Egypt is Gaza’s most fickle friend The President hates Hamas, but his people despise Israel

A few years ago, while reporting in Gaza, I paid a visit to the Rafah border crossing with Egypt. Mohammed, my fixer, wasn’t keen. The guards there, he explained, were unfriendly. Sometimes they’d fire in the air if people approached; other times they’d shoot to kill. Beatings or at least the odd slap were common.

We drove up, parked a way off, and had a look. The uniformed men had the surly arrogance of most border officials but overlaid with an air of proximate violence. I could understand Mohammed’s reservations.

Rafah is a metaphor cast in concrete and steel for Egypt’s fraught role in the decades-long conflict between Israel and Palestine. Egypt, the only other state apart from Israel that borders Gaza, has had an uneasy peace with Jerusalem since 1979. And as the most populous Arab state in the world (Sudan is second with less than half its numbers), its leaders know well that most of their citizens loathe Israel. Whoever rules Cairo is always juggling several flaming torches at once.

Officially, Egypt is, like all Arab states, a proud and steadfast supporter of the Palestinian cause. Just over a week after the October 7 massacre, president Abdel Fattah el-Sisi declared that “the Palestinian cause is the mother of all causes and has a significant impact on stability and security”.

But in terms of its Gaza policy, Cairo is aligned with the United States. It wants Fatah, which governs the West Bank, to take over the strip as a precursor to Palestinian-Israeli negotiations and an end to the violence. At the end of last year, Arab media was filled with reports that Egypt and the US wanted former Palestinian Authority (PA) Prime Minister Salam Fayyad to run Gaza. Cairo was seeking a “government of technocrats” and Fayyad, with his extensive connections in Washington and close relationship with PA President Mahmoud Abbas, was seen as the perfect candidate.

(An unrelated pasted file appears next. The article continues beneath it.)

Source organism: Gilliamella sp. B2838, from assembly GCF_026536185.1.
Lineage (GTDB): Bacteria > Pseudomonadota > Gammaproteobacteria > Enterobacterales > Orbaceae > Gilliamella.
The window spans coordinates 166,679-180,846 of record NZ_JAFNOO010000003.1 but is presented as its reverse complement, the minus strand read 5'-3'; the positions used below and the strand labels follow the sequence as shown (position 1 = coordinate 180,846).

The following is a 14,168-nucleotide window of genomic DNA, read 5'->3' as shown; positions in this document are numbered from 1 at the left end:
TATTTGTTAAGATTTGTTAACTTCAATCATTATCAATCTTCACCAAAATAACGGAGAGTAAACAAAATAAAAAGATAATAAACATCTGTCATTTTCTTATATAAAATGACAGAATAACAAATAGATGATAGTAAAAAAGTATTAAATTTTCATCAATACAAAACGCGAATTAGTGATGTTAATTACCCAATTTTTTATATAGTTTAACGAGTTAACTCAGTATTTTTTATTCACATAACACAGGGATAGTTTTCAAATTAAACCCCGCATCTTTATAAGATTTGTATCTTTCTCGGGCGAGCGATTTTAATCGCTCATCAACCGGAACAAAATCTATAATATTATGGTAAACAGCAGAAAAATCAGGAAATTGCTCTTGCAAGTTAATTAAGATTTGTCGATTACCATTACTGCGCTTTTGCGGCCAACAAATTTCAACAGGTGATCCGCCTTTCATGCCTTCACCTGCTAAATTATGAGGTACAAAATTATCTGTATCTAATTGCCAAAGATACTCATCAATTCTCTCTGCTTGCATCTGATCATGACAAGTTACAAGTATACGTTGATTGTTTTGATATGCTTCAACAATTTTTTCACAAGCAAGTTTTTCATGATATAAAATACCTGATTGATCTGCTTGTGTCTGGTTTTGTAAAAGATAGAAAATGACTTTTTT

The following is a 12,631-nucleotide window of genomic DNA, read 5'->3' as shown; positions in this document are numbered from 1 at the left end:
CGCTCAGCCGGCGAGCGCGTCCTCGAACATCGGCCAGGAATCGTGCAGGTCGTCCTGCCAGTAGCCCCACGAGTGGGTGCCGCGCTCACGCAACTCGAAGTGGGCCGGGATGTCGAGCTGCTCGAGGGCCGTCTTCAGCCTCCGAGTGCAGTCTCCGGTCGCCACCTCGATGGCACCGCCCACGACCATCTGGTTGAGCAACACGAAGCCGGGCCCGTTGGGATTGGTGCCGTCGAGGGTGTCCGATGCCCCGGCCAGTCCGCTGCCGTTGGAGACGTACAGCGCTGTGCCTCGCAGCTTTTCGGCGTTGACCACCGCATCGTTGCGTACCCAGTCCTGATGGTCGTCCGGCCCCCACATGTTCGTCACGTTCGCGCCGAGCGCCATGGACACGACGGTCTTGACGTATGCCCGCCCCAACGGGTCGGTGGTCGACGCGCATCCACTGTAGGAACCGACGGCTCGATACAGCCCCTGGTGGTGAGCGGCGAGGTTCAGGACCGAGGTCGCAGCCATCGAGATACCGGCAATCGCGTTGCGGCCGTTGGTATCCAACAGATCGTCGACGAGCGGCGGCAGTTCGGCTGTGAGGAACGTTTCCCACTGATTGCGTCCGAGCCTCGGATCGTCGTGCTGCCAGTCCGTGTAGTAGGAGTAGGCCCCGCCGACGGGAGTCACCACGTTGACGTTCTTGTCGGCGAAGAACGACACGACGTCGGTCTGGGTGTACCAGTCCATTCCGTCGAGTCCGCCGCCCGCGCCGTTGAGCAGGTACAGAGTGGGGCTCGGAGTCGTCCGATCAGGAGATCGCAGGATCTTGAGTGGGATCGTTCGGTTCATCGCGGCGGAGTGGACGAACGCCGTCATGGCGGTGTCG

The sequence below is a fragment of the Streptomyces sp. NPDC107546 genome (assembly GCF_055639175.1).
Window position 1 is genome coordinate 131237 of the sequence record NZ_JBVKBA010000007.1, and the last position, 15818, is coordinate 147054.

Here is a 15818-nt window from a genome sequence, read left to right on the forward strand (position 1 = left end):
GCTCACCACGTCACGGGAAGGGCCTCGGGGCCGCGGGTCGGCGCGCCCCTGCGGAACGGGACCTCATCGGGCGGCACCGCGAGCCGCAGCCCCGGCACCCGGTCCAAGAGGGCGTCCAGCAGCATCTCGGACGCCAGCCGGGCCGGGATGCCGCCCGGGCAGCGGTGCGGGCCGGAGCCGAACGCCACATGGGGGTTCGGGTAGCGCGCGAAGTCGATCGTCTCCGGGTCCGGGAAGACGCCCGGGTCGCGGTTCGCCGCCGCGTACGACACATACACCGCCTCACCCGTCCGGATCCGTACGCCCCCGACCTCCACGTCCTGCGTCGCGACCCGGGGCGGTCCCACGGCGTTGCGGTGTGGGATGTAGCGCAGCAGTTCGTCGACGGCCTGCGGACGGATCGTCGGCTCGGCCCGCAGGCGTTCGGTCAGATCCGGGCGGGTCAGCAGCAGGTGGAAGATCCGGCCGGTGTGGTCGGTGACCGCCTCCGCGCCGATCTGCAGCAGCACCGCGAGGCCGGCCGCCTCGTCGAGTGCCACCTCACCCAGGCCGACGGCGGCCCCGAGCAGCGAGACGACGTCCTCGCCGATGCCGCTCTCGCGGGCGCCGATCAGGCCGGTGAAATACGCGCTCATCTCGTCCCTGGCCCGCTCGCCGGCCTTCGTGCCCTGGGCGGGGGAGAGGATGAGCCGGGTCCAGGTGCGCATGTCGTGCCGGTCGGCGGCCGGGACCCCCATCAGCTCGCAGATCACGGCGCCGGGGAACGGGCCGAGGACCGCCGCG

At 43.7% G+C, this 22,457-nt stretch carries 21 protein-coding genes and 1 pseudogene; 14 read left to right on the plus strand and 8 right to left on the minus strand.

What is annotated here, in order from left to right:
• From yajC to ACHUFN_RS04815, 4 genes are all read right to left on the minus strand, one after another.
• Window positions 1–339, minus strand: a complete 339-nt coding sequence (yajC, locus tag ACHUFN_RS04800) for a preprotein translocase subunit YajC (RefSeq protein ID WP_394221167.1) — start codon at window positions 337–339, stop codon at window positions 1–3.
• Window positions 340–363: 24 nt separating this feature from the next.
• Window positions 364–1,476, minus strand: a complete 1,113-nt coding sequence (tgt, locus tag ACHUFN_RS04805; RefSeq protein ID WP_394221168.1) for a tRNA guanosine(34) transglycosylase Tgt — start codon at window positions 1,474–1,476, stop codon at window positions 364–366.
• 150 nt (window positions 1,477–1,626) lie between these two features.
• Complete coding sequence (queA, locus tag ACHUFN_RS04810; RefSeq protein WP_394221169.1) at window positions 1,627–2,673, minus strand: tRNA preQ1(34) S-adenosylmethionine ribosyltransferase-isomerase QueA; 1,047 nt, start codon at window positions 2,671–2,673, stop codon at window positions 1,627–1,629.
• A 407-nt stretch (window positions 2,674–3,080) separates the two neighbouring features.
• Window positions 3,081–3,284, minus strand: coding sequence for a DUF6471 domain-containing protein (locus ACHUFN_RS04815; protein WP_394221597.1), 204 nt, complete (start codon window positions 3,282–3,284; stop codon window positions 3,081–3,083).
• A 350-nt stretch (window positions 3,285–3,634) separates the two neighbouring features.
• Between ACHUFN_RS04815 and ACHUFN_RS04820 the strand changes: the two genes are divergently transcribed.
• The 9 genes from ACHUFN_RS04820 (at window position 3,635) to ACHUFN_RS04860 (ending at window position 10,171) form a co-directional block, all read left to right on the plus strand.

Egypt’s plan was fleshed out on Christmas Day: following a ceasefire, officials explained, Cairo would lead talks to bring together Hamas and the PA, after the latter was driven out of Gaza following its 2007 elections. The two groups would then create a joint “government of experts” to run the West Bank and Gaza ahead of future elections. “We are ready for this [Palestinian] state to be demilitarised, and there can also be a guarantee of forces,” Sisi outlined a month earlier.

Yet beneath the rhetoric is a more complex reality. First, there are the practical considerations. Gaza was in Cairo’s hands from the 1948 Israeli War of Independence until Israel’s conquest of the strip in the Six Day War of 1967. During those two decades, it made no attempt to found a Palestinian state, nor did it want Gaza to become a part of Egypt, let alone allow many Gazans into the country. Gaza is a problem that Egypt simply doesn’t want.

And since October 7, that has not changed. Soon after Israel began its offensive, Sisi warned that any “displacement [of Gazans] to Sinai means transferring the attacks against Israel to Egyptian territories, which threatens the peace between Israel and a country of 105 million people”. Egyptian officials worry that if refugees flow in and camps spring up, they would become recruiting grounds for extremist groups, particularly the various malign Islamic State offshoots marauding around Sinai. This is largely why, in November last year, the Egyptians met with CIA Director William Burns and flat-out refused to manage Gaza even temporarily. Nor did Egypt get involved with counterinsurgency operations, or take any responsibility for post-war security in Gaza — something it obviously has a vested interest in.